Murray and Duke
MILT BERNHART speaking at a meeting of the West Surrey Big Band Society
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Perez Prado - Voodoo Suite
Murray and Duke

On May 29, 1996, Milt was the guest of the "West Surrey Big Band Society" (England). Derek Edwards hosted the evening and interviewed Milt.

Derek: Did you play with Murray MacEachern? (This is the only time he spoke.)

Milt: Oh yes, and Murray stands very high, and here's a sideline; Murray was very thick with Duke Ellington, they knew each other quite well, and for a good reason. Murray played saxophone as well as he played trombone, and was one of the few who could approximate to Johnny Hodges. There were a lot of people who tried. But only Johnny Hodges played like Johnny Hodges! But Murray came very close, and Ellington really admired him for this.

I did a call once for Duke Ellington, I'll never forget it. Most of the Ellington band were there but, for whatever reason, his trombones weren't. Murray MacEachen was first call, and then I got a call, and then George Roberts, bass trombone player, and Vern Friley, who was an excellent player. This was for a movie and Duke Ellington wrote a solo for Murray, it was in this movie. It was a picture long forgotten, with Frank Sinatra, and it was a beautiful solo; I'll never forget, just before they turned on the red light and it began, Duke said, and it's important (I can understand why playing with Duke made all the difference) he leaned towards Murray and said "Break their hearts"! And all these things sank in, indeed.

On one other occasion Duke said something to me; he came in one day and passed out eight bars of music to each guy, just eight bars on a scrap of paper, and it was a riff. There was never a rehearsal for Duke Ellington. This band never rehearsed, it's well known. So Duke said to the official there "How much music do we need?" And the guy said "About eight minutes of music, Mr. Ellington". We had eight bars of music, it was going to last about eight seconds! Duke, and only Duke would say a thing like this, I was thrilled to be there - "Let's make it".

So we're all looking at each other, and even Murray and he looks quizzically at me and then at Vern Friley. So just because I had to, and because here was my chance, I walked over to the piano, just before the red light went on, and I looked down at those baggy eyes and said "What are we going to do?" I said it very quietly, and Duke looked up at me. and in words I'll always remember, said "You'll know".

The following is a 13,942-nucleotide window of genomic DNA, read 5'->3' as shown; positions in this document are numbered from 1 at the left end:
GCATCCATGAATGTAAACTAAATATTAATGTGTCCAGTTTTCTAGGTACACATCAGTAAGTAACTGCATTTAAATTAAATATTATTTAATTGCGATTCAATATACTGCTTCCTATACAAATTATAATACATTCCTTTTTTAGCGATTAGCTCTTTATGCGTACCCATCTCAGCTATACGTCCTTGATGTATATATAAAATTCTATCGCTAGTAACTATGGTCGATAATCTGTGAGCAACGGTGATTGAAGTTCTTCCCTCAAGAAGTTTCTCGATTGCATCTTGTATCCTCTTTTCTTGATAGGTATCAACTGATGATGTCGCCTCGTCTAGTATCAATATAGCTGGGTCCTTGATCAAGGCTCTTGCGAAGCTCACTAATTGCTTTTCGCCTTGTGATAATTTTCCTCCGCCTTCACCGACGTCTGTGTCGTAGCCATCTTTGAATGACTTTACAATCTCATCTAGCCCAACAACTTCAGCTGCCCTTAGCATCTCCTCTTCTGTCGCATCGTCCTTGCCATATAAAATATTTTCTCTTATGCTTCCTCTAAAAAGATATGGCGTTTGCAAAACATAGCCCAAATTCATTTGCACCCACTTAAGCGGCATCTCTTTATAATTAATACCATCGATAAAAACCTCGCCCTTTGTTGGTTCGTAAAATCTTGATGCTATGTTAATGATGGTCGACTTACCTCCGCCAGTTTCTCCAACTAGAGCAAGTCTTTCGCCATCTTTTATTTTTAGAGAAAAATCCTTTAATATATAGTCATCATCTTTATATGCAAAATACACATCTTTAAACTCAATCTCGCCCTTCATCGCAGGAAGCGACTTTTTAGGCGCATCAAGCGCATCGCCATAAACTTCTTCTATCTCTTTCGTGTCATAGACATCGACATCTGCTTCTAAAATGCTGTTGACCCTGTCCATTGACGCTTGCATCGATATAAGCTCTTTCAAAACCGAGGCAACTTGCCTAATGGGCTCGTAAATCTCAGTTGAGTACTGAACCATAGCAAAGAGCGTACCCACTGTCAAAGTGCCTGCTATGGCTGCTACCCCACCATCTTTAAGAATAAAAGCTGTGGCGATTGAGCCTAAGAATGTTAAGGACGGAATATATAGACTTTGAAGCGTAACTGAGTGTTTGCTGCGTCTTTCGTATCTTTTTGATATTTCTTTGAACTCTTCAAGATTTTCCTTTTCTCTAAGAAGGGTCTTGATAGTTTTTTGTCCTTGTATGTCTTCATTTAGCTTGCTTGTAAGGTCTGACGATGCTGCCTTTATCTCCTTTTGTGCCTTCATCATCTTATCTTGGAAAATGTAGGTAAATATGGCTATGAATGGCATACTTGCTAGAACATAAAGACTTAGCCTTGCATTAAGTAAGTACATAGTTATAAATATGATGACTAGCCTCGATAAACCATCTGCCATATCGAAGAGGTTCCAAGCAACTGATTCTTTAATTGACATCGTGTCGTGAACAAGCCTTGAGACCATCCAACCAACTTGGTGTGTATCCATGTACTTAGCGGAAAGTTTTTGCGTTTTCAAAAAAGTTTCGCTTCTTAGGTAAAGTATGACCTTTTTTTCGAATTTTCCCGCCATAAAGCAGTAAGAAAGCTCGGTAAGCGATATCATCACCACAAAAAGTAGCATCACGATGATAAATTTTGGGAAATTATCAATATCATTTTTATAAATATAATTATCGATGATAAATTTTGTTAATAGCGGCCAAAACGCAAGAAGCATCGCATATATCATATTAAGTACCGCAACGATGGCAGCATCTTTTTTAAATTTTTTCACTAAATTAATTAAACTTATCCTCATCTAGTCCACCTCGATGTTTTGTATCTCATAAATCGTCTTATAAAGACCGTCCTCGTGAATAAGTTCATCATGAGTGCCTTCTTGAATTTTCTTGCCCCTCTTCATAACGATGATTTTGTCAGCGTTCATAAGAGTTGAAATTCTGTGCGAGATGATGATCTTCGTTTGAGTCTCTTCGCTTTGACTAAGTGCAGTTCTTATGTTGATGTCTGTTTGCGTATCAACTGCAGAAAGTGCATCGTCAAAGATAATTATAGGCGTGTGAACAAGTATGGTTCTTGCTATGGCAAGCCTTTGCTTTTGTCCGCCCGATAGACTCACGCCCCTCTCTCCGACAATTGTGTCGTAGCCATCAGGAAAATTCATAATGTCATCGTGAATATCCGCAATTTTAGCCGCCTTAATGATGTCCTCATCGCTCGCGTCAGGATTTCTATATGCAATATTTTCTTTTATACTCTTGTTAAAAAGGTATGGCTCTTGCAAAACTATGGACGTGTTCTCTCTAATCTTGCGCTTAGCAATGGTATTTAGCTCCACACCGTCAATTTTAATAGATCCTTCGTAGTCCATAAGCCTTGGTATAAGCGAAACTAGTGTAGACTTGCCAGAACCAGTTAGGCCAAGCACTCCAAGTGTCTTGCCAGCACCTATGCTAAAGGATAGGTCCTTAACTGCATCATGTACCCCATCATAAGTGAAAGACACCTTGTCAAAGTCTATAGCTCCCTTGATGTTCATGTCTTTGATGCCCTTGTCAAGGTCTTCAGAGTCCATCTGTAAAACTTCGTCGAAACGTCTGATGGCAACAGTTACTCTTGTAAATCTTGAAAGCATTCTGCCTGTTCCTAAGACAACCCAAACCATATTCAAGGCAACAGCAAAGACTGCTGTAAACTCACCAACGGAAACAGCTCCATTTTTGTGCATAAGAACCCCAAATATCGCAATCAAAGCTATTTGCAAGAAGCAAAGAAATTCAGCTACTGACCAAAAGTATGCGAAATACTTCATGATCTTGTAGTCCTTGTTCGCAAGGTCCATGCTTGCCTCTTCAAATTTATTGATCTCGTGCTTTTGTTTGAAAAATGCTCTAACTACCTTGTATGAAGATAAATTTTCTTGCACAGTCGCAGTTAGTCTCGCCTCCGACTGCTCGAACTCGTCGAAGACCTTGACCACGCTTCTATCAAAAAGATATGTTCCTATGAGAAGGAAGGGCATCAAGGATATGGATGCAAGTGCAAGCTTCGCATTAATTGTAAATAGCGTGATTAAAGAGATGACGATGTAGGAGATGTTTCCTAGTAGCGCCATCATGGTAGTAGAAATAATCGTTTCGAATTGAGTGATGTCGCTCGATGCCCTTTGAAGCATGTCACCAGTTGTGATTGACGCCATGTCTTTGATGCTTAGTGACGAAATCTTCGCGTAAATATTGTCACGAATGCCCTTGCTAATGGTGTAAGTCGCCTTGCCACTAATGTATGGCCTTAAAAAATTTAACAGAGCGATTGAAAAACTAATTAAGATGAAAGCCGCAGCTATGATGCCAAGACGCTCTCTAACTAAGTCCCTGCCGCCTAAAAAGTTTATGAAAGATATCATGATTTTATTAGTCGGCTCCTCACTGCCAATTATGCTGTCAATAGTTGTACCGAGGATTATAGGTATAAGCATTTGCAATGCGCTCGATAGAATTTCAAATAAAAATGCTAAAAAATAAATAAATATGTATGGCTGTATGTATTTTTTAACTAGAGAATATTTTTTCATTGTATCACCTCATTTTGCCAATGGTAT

And this was the essence of Duke Ellington -"You'll know". That's why that band was that band. And you know something, it did work. We played the first eight bars and instinctively we realized we had to repeat those eight bars, so we did, and this was the entire band; then Duke played a bridge on piano, an Ellington bridge (I almost stopped playing) and then we went back to the first eight bars, and finished the thirty-two bars. At the end of that one of the guys stood up, as if someone had told him to, and played two choruses of pure jazz, and on the second chorus we made up a background with the trombones, it was just happening.

Then Duke played a few choruses of his own, and Cootie Williams was there and did some wah wah, and then we went back to the first thing we had done and did that. The tempo wasn't too fast and when we had done that it had taken about eight minutes. Duke finished it off with a few passages on the piano, and in the studio were a couple of arrangers, Bill Holman was one of them, Bill was there because it was Duke, and he was rolling around on the floor. But he couldn't believe what he'd heard, nor could anybody. There was no point in doing it again; Duke wouldn't have permitted it anyway, he was out the door.

Murray played a solo on the opening music of the film Three Coins in the Fountain. Maybe this is the solo referred to here. Ron Simmonds